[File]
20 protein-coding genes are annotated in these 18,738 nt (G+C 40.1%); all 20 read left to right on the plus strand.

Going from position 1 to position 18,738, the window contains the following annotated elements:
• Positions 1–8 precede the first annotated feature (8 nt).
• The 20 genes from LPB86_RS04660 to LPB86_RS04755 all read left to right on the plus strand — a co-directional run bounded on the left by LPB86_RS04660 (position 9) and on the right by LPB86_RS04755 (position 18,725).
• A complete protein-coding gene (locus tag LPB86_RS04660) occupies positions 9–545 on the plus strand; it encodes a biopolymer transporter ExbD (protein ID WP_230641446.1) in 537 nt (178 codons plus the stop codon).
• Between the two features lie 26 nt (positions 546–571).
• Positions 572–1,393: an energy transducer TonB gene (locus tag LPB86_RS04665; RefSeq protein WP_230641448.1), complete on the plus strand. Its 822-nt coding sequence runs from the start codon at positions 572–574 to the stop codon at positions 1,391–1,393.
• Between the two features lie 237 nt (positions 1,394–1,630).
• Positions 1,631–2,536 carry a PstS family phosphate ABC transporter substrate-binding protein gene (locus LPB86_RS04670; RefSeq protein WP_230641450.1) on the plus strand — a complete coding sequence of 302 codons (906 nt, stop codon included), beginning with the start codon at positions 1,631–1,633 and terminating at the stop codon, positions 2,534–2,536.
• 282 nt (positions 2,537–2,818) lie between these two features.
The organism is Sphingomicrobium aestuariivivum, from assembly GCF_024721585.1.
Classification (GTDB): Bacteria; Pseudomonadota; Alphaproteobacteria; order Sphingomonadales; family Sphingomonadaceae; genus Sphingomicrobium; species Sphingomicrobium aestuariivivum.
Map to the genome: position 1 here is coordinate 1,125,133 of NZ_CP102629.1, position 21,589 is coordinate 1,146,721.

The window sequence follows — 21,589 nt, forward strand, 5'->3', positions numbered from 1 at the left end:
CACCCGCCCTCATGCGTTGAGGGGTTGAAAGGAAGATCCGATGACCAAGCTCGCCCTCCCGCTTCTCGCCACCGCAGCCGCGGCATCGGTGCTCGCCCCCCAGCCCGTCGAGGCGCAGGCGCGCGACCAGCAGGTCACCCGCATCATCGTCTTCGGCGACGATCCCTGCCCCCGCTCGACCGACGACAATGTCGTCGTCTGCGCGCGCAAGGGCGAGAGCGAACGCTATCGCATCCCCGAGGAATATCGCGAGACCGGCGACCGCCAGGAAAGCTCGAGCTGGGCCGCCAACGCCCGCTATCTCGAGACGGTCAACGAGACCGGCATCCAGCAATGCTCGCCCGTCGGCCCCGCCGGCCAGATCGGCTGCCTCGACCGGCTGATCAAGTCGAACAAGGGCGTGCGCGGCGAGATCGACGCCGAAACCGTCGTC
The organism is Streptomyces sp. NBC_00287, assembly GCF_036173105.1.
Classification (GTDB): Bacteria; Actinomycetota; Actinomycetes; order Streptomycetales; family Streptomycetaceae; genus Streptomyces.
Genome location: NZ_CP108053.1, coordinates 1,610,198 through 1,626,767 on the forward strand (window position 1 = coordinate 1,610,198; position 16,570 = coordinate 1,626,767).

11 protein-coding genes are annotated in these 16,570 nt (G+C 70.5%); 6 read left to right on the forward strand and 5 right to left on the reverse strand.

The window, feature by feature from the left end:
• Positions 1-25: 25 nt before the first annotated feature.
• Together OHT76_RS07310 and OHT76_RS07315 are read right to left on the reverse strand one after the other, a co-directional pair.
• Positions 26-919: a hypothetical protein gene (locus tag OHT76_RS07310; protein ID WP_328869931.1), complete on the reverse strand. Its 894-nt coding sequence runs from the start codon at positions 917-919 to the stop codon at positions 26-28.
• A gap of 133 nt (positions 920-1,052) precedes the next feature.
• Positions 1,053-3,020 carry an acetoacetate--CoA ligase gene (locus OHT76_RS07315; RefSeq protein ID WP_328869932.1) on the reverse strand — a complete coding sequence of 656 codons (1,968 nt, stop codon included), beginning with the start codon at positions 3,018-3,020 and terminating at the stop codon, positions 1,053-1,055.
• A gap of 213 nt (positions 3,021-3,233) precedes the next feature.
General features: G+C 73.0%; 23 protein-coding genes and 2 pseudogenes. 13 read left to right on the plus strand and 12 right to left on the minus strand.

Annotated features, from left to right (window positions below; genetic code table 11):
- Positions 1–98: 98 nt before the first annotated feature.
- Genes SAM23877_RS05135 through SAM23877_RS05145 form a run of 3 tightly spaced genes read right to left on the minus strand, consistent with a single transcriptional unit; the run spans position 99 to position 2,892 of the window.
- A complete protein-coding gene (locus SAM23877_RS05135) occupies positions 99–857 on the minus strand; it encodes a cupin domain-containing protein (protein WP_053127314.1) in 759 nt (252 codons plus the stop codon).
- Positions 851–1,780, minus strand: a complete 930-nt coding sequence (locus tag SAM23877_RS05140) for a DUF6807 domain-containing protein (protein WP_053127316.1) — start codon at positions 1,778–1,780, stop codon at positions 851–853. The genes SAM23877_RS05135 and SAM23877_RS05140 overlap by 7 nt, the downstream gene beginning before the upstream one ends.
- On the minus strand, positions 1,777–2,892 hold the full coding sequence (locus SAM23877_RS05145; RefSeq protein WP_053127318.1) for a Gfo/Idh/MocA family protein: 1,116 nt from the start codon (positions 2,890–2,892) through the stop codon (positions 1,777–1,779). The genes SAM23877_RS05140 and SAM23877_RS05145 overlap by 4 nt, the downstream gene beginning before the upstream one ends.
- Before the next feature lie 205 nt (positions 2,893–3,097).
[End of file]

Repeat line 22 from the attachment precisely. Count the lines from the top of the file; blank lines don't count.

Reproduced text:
• Together OHT76_RS07310 and OHT76_RS07315 are read right to left on the reverse strand one after the other, a co-directional pair.